Nissan LEAF Is Second Best-Selling Car In Norway
For the third month in a row, Nissan set a sales record for the LEAF in Norway, as sales reached a stunning level of 455 cars in the small country, an increase of more than 50% over previous records set in February and March.
That result also made the LEAF the second most popular model in the country, with a total market share of 3.3%. Only the Volkswagen Golf at 903 copies sold more. The Toyota Auris was third at 431 copies.
And this month has not been a one-off success – with the LEAF taking the 5th position overall position on the sales charts for 2013, after being 13th overall in 2012. Since the start of sales 18 months ago, more than 4,500 LEAFs have been sold in Norway, making it the best selling car in the Nissan range for that market
Nissan Senior Vice President of Sales and Marketing, Paul Willcox expects even greater success with the new model, which is coming in May, commenting: “In April we have outsold entire ranges of big name models from other manufacturers with our outgoing model. While the competition are offering multiple body styles, engine types and trim levels, the current Nissan LEAF is a single shape, powertrain and specification car.”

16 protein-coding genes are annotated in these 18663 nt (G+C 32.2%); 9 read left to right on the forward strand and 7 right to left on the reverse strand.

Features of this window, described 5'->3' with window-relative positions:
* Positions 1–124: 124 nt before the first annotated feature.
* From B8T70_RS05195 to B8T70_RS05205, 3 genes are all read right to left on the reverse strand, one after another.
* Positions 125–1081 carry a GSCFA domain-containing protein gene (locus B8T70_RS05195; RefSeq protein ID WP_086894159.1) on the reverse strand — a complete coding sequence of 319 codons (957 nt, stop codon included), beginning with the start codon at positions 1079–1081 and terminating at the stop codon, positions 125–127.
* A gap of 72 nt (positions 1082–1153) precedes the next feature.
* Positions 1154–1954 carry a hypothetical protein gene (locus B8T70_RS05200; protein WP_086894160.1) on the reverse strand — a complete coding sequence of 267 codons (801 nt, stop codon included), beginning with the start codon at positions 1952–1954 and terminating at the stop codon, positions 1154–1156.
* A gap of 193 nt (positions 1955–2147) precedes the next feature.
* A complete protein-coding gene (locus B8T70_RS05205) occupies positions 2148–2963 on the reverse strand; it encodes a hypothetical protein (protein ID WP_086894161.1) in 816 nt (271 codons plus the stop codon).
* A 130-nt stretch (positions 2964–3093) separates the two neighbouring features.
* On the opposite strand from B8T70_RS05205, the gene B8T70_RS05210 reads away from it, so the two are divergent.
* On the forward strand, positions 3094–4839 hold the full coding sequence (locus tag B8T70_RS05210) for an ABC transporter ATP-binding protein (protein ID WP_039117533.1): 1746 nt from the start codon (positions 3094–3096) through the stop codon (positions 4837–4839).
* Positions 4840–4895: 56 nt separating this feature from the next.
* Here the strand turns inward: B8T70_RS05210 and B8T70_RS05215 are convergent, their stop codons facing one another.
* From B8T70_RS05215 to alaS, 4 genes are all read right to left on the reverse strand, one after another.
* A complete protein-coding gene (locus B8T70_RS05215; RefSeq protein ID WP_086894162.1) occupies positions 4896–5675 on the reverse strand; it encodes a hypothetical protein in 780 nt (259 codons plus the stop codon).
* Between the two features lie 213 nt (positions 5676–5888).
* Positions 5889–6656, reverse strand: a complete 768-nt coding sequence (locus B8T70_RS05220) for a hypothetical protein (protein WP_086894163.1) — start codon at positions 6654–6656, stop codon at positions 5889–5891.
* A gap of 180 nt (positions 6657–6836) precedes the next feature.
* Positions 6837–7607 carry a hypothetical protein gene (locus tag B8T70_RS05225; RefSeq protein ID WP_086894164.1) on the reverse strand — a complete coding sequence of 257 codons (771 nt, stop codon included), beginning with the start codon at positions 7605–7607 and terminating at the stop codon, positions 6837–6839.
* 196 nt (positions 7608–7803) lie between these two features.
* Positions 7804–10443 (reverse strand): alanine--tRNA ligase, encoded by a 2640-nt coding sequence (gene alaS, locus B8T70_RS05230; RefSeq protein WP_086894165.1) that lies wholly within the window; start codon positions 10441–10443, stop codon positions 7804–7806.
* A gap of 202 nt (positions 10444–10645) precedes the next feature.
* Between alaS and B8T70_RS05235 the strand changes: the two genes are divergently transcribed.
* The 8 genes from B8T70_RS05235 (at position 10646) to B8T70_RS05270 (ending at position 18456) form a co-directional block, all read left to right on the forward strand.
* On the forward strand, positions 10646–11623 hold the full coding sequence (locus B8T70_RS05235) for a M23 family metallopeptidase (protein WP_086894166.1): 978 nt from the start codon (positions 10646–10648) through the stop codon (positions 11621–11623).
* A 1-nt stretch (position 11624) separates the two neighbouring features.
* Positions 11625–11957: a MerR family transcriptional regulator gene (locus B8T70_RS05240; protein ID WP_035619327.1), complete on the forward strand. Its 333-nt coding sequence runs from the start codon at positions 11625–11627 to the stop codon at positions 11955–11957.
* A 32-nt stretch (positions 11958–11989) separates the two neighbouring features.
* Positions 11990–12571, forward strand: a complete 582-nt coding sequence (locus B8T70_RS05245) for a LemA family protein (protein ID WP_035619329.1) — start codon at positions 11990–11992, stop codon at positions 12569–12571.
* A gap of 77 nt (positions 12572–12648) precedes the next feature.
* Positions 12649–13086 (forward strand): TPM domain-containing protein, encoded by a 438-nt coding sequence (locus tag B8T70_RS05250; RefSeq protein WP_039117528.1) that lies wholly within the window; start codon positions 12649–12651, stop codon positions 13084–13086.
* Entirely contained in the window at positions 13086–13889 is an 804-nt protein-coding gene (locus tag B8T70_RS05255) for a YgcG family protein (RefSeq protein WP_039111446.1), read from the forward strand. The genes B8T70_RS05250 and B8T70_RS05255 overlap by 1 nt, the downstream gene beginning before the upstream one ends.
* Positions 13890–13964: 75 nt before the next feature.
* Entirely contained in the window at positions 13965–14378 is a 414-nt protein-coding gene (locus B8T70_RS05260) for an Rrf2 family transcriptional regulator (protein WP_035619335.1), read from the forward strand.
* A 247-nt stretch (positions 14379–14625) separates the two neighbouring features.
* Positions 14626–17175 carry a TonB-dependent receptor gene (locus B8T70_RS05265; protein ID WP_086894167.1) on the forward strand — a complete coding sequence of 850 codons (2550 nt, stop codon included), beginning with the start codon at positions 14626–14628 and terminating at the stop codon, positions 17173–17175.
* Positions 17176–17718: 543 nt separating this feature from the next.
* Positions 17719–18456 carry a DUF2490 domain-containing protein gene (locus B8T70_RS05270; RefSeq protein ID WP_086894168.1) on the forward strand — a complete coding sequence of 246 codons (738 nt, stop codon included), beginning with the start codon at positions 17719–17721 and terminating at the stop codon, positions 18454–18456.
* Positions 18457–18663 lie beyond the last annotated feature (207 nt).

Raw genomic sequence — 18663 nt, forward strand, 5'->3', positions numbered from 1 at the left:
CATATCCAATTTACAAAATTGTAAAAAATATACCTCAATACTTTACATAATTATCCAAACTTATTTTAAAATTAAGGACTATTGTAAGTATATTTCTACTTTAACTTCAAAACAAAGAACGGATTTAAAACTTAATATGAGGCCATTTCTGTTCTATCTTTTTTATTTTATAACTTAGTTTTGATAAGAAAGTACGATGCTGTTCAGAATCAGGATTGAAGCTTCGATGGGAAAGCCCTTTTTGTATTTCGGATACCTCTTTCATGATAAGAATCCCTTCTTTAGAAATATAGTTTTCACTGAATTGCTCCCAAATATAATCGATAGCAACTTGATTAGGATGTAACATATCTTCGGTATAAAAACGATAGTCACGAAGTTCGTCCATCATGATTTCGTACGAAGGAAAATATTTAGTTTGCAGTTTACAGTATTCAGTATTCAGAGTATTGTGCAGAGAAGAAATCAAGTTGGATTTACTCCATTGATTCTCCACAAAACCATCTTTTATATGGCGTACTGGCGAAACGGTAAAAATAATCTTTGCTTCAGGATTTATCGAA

Past the 455 copies sold directly in Norway – another 80 LEAFs were privately imported to anxious customers, bringing the total new registrations for the car in April to 535.
Overall, the total number of first registrations for electric cars in Norway last month was 612 (along with some 11 delivery vans). Considering that 535 units are new or used LEAFs, that leaves less than 100 new EV registrations for all the other models.
President of the Norwegian Electric Vehicle Association, Snorre Sletvold explained the success, commenting:
“It is clear that Norway leads the world in electric vehicle sales per capita and as a people we are very proud of this. We are clearly demonstrating to other countries in Europe and across the globe that if you build infrastructure and put some smart incentives in place people buy zero emission cars and use them everyday.
Mr. Sletvold continued:
“We may have big oil reserves, but our government sees encouraging electric vehicles as an investment in reducing pollution, raising air quality and improving public health, I hope other countries will learn from this.”
Since the beginning of the year, Nissan has sold 1,304 LEAFs in Norway, which represents 2.7% of the local market for new cars. The total number of electric cars driving in Norway is now about 11,500, of which about 4,500 are LEAFs.